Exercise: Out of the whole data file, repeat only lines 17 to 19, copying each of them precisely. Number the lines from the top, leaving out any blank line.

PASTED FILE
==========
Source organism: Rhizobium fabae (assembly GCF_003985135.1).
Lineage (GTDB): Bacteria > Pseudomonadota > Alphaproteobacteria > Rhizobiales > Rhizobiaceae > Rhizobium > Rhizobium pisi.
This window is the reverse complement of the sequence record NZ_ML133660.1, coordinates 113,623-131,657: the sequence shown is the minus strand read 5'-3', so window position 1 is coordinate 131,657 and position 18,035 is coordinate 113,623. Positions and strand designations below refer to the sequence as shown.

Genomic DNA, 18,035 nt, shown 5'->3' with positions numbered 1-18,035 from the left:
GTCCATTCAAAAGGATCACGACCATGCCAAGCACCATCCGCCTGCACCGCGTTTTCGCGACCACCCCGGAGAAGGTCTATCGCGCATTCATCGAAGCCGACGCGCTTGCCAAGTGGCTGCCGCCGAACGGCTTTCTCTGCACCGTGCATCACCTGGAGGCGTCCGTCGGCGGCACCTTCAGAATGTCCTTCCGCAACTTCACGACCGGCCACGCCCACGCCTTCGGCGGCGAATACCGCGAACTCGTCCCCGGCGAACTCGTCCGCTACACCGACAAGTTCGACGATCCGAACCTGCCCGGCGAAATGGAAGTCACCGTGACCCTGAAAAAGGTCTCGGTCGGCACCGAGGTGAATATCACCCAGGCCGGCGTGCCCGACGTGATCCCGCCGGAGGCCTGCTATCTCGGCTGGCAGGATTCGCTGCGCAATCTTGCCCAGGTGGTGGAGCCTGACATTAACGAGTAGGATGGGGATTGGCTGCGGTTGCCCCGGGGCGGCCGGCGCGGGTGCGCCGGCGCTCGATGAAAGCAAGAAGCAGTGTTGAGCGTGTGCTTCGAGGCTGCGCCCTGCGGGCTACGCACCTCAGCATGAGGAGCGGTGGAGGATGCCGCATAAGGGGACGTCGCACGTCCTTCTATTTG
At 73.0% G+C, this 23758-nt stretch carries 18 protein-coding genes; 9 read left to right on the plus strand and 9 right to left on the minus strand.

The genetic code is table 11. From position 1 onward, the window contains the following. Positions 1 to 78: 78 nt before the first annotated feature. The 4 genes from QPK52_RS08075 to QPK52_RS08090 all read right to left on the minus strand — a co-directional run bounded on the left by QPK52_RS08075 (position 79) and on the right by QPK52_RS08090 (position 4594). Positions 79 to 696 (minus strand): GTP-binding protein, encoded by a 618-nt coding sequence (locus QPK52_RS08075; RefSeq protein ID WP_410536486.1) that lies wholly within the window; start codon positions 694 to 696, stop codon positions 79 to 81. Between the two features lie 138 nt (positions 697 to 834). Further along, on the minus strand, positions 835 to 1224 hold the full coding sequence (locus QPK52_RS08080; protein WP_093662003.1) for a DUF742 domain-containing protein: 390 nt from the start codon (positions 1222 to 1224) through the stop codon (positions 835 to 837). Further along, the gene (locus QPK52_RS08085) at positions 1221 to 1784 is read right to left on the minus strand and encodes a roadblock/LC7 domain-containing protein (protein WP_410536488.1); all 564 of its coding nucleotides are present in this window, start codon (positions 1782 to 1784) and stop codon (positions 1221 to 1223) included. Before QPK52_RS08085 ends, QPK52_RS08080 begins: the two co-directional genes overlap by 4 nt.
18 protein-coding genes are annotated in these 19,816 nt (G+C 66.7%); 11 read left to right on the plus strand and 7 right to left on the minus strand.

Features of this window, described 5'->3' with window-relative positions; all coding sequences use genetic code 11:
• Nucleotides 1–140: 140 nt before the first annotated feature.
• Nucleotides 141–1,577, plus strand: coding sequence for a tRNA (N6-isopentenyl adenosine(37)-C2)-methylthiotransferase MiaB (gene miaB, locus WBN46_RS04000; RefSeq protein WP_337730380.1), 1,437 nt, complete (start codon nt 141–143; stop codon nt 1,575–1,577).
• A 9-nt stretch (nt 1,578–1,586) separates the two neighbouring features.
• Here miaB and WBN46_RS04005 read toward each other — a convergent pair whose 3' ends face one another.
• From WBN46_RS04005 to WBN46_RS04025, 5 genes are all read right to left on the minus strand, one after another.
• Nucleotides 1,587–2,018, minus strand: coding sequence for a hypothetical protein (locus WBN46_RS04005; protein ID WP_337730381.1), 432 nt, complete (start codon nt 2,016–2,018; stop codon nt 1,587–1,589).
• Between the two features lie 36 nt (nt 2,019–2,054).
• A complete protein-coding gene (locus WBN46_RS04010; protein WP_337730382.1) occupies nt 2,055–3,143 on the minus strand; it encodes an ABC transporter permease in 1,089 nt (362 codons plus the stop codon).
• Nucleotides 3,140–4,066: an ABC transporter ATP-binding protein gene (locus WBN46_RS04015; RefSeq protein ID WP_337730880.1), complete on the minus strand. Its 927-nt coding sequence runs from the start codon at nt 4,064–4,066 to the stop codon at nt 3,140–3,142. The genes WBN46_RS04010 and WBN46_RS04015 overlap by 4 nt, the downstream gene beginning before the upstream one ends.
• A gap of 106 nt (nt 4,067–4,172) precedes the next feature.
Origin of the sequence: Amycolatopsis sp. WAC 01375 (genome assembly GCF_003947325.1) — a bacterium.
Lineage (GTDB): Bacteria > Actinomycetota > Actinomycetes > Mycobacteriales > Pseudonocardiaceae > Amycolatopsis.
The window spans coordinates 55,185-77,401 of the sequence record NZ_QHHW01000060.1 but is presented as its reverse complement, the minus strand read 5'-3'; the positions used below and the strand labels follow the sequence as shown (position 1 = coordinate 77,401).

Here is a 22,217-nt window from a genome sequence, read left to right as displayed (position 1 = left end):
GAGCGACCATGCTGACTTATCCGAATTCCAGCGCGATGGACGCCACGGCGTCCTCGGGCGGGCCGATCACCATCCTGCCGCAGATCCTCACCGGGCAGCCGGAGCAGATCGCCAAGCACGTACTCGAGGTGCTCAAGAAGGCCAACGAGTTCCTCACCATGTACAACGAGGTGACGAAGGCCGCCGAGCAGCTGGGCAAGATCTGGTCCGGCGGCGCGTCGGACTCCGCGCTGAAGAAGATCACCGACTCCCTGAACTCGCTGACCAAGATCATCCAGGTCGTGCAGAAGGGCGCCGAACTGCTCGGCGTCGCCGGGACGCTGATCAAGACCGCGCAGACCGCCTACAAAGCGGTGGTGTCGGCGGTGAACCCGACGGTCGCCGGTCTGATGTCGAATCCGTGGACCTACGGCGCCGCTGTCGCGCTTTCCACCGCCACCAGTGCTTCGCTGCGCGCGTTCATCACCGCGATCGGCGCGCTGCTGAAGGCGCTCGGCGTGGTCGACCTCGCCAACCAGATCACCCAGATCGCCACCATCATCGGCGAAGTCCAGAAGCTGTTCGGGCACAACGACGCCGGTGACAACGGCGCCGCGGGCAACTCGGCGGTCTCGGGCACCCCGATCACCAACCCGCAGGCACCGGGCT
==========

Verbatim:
• A complete protein-coding gene (locus WBN46_RS04010; protein WP_337730382.1) occupies nt 2,055–3,143 on the minus strand; it encodes an ABC transporter permease in 1,089 nt (362 codons plus the stop codon).
• Nucleotides 3,140–4,066: an ABC transporter ATP-binding protein gene (locus WBN46_RS04015; RefSeq protein ID WP_337730880.1), complete on the minus strand. Its 927-nt coding sequence runs from the start codon at nt 4,064–4,066 to the stop codon at nt 3,140–3,142. The genes WBN46_RS04010 and WBN46_RS04015 overlap by 4 nt, the downstream gene beginning before the upstream one ends.
• A gap of 106 nt (nt 4,067–4,172) precedes the next feature.